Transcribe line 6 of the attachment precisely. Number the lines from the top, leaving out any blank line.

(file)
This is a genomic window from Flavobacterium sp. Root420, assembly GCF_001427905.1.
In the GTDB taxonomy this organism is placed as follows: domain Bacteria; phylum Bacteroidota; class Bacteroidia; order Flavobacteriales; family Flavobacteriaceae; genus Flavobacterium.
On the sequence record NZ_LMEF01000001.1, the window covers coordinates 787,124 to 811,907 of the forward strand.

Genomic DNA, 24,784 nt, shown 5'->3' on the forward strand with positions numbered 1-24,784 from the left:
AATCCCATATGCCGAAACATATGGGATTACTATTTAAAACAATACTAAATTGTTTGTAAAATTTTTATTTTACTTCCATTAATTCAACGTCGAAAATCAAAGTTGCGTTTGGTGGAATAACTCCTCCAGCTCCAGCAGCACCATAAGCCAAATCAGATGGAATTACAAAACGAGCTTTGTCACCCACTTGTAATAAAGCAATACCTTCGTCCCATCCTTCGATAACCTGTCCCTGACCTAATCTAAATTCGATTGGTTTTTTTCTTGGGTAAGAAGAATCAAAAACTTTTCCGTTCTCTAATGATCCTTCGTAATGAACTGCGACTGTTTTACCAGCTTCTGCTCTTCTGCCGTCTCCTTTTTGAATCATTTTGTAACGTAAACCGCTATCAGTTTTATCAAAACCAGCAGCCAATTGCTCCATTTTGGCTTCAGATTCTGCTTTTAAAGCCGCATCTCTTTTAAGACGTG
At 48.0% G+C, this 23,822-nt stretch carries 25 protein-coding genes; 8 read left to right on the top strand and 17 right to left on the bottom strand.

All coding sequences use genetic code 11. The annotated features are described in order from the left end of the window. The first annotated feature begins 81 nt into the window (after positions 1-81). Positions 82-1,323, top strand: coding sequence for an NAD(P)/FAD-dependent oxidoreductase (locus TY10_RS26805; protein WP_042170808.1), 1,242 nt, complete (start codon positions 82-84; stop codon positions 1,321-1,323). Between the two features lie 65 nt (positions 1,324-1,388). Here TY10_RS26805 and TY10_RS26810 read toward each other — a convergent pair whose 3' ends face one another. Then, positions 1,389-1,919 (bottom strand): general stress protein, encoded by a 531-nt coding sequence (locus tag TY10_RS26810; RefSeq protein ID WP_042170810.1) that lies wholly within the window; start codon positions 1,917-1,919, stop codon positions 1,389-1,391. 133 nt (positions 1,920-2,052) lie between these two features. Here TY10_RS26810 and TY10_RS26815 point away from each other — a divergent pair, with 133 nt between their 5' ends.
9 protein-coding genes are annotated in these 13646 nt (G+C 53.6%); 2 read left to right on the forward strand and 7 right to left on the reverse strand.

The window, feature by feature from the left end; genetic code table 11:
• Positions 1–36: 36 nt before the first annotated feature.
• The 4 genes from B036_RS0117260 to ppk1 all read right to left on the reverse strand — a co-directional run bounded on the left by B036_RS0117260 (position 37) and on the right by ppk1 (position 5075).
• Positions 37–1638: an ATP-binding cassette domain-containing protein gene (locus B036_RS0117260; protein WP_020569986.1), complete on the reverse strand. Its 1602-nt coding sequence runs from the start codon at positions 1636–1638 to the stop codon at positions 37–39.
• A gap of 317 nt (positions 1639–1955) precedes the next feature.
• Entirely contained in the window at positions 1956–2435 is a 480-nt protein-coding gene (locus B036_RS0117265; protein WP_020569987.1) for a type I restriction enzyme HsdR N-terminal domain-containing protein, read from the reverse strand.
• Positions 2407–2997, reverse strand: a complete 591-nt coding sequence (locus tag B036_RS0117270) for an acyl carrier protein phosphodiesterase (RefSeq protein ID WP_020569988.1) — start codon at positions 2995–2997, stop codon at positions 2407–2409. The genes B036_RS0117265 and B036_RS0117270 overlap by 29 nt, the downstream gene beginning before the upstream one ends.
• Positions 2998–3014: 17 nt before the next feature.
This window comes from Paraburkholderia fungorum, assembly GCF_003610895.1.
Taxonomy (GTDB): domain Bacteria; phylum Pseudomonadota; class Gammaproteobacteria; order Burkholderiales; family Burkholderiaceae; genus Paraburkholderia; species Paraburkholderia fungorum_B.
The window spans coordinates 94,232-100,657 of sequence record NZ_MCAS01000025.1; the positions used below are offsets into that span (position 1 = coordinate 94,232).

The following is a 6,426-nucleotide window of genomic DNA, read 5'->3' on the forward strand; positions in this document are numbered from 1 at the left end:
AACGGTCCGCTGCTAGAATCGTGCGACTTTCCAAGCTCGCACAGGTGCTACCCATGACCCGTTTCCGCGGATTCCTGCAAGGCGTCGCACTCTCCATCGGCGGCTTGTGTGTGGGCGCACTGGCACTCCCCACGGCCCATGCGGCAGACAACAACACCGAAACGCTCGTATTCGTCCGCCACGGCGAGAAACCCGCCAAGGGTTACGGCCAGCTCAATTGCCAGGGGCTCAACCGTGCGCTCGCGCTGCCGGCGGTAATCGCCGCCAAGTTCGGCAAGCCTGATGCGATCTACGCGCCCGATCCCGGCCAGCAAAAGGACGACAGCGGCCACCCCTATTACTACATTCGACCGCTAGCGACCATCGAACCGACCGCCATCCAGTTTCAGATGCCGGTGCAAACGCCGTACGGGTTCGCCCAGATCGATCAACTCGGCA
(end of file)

At 48.0% G+C, this 23,822-nt stretch carries 25 protein-coding genes; 8 read left to right on the top strand and 17 right to left on the bottom strand.